July 22, 2008 | Graham

Christianity as a protector of the secular society

That Christianity, and Judaism, demand a secular, or at least dualist society where church and state are separate, was the theme of Father Robert Sirico at the CIS’s Acton Lecture last night. (The CIS doesn’t have a transcript or speech notes up, but you can get a flavour of his speech from this op-ed in The Australian).
I didn’t find much to disagree with, although he did gloss over the period of time between the establishment of Christianity as the official religion of the Roman Empire and the Reformation where the church was as often as not part of the state apparatus. To underline this, Sirico is a minister of a Church which actually runs a civil state, Vatican City, and Bishop Rob Forsythe, who gave the vote of thanks is a minister of a Church whose head is the Queen of England, and whose bishops are members of the British Parliament. The religious state still has its survivors in Christianity. I should also probably note that what we term “equity” came out of ecclesiastical courts in the Middle Ages, and so has something in common with Sharia law.
So to make his argument properly I think Sirico needed to distinguish between institutional Christianity and what I call authentic Christianity. Authentic Christianity is about non-material matters, and while it does have an interest in the state is principally interested in the person, and has very little to say about the state, although a lot to say about how a Christian should interact with the state.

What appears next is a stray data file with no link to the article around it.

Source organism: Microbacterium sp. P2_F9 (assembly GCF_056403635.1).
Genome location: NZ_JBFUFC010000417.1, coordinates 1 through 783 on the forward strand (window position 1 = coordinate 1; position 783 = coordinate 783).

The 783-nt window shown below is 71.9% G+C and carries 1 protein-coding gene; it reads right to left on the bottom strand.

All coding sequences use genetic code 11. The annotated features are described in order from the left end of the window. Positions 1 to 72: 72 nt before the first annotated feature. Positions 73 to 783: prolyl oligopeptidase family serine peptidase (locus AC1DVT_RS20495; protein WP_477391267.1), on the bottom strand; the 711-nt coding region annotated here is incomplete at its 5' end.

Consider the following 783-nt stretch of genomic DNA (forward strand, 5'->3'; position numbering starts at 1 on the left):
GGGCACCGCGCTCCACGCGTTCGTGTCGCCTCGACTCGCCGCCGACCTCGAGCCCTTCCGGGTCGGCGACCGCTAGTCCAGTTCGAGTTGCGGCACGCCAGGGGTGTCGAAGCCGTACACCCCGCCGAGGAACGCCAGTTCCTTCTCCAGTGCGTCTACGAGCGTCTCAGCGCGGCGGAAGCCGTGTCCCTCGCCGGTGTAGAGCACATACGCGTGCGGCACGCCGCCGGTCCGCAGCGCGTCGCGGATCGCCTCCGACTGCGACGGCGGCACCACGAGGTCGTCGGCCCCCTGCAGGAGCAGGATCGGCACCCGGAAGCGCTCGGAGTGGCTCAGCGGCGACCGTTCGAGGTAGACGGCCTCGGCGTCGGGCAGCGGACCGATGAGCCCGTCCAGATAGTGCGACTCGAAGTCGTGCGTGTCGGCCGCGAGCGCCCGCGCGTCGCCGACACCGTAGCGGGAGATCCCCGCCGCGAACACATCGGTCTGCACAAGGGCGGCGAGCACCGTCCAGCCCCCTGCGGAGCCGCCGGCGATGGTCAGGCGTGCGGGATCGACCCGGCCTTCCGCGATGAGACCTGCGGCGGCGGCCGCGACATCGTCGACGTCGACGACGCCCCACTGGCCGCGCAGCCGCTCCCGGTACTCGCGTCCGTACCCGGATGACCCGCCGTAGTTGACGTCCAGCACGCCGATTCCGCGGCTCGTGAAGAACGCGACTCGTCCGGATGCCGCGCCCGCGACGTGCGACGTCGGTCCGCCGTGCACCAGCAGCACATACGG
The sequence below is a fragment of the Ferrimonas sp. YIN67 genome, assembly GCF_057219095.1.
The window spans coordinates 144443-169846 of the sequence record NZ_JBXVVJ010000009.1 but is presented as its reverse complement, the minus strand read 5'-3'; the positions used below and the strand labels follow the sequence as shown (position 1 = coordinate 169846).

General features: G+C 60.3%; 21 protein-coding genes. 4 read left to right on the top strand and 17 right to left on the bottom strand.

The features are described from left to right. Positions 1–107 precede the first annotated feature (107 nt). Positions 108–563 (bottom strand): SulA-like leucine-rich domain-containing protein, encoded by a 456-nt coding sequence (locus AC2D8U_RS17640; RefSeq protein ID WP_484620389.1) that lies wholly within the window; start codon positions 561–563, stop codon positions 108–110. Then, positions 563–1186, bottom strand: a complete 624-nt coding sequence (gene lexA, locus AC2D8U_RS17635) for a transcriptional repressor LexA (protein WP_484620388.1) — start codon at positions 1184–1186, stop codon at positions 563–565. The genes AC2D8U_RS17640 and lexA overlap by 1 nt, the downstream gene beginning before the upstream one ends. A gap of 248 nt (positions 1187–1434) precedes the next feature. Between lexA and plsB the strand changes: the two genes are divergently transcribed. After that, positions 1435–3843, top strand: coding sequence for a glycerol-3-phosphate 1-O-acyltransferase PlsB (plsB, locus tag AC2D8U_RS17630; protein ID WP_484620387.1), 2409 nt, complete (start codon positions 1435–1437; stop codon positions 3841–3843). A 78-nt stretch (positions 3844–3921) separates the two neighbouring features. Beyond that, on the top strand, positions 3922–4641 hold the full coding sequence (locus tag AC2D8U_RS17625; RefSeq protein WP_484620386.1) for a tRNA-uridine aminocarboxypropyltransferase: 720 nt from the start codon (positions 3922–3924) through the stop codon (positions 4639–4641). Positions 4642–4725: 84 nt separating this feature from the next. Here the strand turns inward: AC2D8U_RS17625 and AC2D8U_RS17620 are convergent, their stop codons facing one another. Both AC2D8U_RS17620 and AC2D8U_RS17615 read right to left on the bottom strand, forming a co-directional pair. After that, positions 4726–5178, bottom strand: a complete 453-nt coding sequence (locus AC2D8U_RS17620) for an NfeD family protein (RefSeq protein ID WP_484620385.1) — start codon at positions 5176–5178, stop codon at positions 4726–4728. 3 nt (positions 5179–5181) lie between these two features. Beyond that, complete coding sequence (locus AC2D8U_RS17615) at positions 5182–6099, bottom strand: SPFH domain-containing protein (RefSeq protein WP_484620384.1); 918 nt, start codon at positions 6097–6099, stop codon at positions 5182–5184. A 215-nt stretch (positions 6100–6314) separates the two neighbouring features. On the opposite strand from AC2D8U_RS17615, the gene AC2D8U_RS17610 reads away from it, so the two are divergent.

The speech seemed to be timed to coincide with World Youth Day, which was what brought Sirico to Australia, and while much of the WYD commentary was obssessed with how many people were spectating or participating, I think it is also worth considering the proposition that authentic Christianity does best when Christian worship is, if not a minority pursuit, certainly not an institutionalised social cultural ritual.
When the speech is available, Sirico made some interesting remarks about traditions of liberalism within the Catholic Church, as well as the limits of clerical authority and expertise. I’ve often wondered how exigesis of the gospels, where parables so often draw on concepts of peasant economics, stray so quickly, and erroneously, into collectivist diatribe. Sirico, who is a classical liberal, had some historical context for the widespread economic illiteracy of Christian ministers.

Posted by Graham at 8:24 am | Comments (1) |
Filed under: Religion

1 Comment

  1. “the widespread economic illiteracy of Christian ministers.”
    Whilst all economists are first class theologians.
    This would appear to be a non sequitur.

    Comment by patrick — July 23, 2008 @ 12:06 pm

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